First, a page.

Florida Keys Natural Marine Sanctuary Shipwreck Trail
Built in 1910 and hailing from England, this 360-foot long merchant marine freighter carried ore and was armed with 12 rifles, six depth charges, a four-inch gun and 36 bombs. Transporting a cargo of phosphate rock from Tampa, FL, to Norfolk, VA, in 1942, the Benwood sunk when it collided with another ship. Lying between French Reef and Dixie Shoals, divers can now explore the low-profile reef from 25 to 45 feet.
San Pedro, 1733
Just off the coast of Lower Matecumbe Key, this shipwreck site is one of Florida’s oldest artificial reefs. Leaving for Spain from Havana, Cuba in 1733, the voyage was led by the Nuestra España Fleet, one of the last Spanish treasure fleets to cross the Atlantic. A brutal hurricane scattered the fleet of three galleons and 18 merchant ships across 30 miles of the Florida Keys on Friday the 13th. It was established as the San Pedro Underwater Archaeological Preserve in 1989 and is now protected under Florida’s Shipwreck Park System.
Nuestra Señorade Atocha, 1622
This tragic wreck of a return voyage from America to Spain is known as “the world’s most valuable shipwreck.” It was struck by a hurricane in 1622 and sank with a load of precious cargo — 40 tons of gold and silver, 70 pounds of Colombian emeralds and 260 people. About 300 years later, renowned diver Mel Fisher and his treasure salvors crew discovered bits and pieces of the wreck over a 16-year exploration. Preserved artifacts are on display at the Mel Fisher Maritime Museum in Key West.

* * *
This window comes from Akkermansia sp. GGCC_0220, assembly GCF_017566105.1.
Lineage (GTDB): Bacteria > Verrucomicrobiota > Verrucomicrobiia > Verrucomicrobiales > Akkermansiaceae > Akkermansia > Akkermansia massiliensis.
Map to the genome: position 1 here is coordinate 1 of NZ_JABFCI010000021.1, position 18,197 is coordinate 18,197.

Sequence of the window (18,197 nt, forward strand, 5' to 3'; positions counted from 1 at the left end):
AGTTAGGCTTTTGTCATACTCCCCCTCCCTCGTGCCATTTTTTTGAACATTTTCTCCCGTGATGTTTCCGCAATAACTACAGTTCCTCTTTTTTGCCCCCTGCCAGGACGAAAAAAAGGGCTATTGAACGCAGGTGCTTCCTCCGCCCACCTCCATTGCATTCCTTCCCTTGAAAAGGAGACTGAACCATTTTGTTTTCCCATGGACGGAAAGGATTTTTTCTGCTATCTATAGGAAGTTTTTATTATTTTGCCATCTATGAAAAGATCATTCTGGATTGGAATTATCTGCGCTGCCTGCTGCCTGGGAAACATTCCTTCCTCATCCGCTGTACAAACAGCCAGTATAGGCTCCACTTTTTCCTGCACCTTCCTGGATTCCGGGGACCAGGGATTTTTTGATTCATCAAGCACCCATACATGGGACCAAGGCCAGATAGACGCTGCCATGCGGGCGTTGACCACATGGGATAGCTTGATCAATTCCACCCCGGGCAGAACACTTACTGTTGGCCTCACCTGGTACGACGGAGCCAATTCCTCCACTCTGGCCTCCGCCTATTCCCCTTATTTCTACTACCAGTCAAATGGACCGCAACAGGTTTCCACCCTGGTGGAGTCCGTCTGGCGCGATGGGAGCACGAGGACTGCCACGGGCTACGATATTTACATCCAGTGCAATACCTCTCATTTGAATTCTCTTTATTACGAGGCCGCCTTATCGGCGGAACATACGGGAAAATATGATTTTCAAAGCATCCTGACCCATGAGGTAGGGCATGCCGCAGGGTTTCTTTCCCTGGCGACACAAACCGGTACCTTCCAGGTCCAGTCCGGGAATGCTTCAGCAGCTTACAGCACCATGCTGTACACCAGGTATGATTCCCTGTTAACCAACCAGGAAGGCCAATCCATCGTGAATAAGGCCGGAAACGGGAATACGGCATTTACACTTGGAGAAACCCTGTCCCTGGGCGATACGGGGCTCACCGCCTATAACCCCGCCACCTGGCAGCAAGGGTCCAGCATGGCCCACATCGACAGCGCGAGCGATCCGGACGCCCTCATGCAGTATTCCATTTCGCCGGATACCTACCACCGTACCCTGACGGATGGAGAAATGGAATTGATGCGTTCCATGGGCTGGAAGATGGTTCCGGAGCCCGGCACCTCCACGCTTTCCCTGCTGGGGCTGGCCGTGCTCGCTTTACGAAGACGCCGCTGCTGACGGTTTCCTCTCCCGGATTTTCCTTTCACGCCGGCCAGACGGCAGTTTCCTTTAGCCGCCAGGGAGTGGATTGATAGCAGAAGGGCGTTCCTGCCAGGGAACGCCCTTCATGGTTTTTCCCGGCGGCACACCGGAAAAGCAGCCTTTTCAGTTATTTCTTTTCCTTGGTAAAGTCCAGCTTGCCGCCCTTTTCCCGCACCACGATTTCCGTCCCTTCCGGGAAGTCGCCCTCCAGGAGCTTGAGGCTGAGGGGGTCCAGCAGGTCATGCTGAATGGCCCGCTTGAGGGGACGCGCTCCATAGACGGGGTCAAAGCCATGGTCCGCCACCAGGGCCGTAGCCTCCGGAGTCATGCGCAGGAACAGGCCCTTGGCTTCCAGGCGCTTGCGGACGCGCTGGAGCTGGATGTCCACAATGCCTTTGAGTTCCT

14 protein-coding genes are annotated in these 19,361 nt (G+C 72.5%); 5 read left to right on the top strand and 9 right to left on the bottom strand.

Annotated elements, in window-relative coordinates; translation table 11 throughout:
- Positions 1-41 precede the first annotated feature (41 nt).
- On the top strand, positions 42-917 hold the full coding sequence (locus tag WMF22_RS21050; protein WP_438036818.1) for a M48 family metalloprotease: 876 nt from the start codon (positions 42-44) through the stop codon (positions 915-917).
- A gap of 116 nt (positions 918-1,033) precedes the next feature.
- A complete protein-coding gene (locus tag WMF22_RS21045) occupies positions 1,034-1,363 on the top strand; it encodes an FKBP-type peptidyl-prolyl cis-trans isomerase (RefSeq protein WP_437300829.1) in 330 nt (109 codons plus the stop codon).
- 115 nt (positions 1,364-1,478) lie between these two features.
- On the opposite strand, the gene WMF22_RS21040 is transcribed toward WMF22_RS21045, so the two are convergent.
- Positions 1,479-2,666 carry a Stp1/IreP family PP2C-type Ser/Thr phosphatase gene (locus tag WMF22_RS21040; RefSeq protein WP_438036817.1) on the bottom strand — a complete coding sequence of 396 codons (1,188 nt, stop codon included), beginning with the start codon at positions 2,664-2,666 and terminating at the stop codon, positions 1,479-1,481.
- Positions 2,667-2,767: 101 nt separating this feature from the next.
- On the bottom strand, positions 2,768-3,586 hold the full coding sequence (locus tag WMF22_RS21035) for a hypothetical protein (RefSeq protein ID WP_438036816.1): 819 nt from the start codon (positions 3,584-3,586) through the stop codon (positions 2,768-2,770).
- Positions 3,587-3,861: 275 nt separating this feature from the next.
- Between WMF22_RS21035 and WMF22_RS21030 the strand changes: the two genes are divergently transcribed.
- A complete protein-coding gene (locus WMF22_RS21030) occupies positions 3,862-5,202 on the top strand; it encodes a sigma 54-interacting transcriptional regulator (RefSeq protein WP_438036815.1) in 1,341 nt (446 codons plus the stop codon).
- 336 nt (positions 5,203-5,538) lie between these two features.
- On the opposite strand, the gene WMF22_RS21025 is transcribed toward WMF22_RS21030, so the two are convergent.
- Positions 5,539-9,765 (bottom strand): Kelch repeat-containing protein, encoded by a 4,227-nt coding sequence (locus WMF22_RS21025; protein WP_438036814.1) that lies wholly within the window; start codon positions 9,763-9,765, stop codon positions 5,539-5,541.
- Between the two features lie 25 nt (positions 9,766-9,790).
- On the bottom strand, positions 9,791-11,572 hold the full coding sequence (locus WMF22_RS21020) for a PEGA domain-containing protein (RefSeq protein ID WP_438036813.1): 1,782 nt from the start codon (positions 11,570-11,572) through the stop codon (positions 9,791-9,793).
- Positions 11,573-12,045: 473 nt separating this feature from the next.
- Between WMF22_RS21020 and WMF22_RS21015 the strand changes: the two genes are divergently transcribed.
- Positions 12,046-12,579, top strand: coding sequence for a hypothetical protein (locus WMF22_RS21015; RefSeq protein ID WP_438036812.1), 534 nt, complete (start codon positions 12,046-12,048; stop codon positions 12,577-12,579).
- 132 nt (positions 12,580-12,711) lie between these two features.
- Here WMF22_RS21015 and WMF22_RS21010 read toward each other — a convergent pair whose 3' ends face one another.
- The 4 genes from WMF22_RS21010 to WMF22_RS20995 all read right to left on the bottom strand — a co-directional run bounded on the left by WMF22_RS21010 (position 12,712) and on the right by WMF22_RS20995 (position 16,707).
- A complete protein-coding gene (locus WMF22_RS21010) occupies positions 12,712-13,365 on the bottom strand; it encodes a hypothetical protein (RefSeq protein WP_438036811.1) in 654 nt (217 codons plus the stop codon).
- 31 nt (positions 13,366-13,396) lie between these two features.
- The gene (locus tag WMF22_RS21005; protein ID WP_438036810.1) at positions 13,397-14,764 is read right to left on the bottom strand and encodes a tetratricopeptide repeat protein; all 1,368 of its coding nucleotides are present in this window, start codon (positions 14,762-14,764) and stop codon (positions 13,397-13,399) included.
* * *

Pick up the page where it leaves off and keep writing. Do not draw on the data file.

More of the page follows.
Santa Margarita, 1622
Soon after Mel Fisher found the Nuestra Señora de Atocha shipwreck on his treasure hunt, sister ship Santa Margarita was also discovered along the Dry Tortugas. Second in riches to Atocha, this 600-ton Spanish galleon was armed with 25 cannons, as well as tons of gold and silver. About $25 million in treasures and artifacts were discovered from this wreck, but millions were never to be seen again.
Other Notable Shipwreck Trails Include the Following:
Wreck Trek Pompano:
Jay Dorman, 1987
Quallman Tugs, 2000
Fort Lauderdale Wreck Trek:
Jay Scutti, 1986
Merci Jesus, 1998
Shipwrecks across the Keys:
Spiegel Grove, 2002
Bibb & Duane, 1987
The Eagle, 1985
Adolphus Busch, 1998
Joe’s Tug, 1989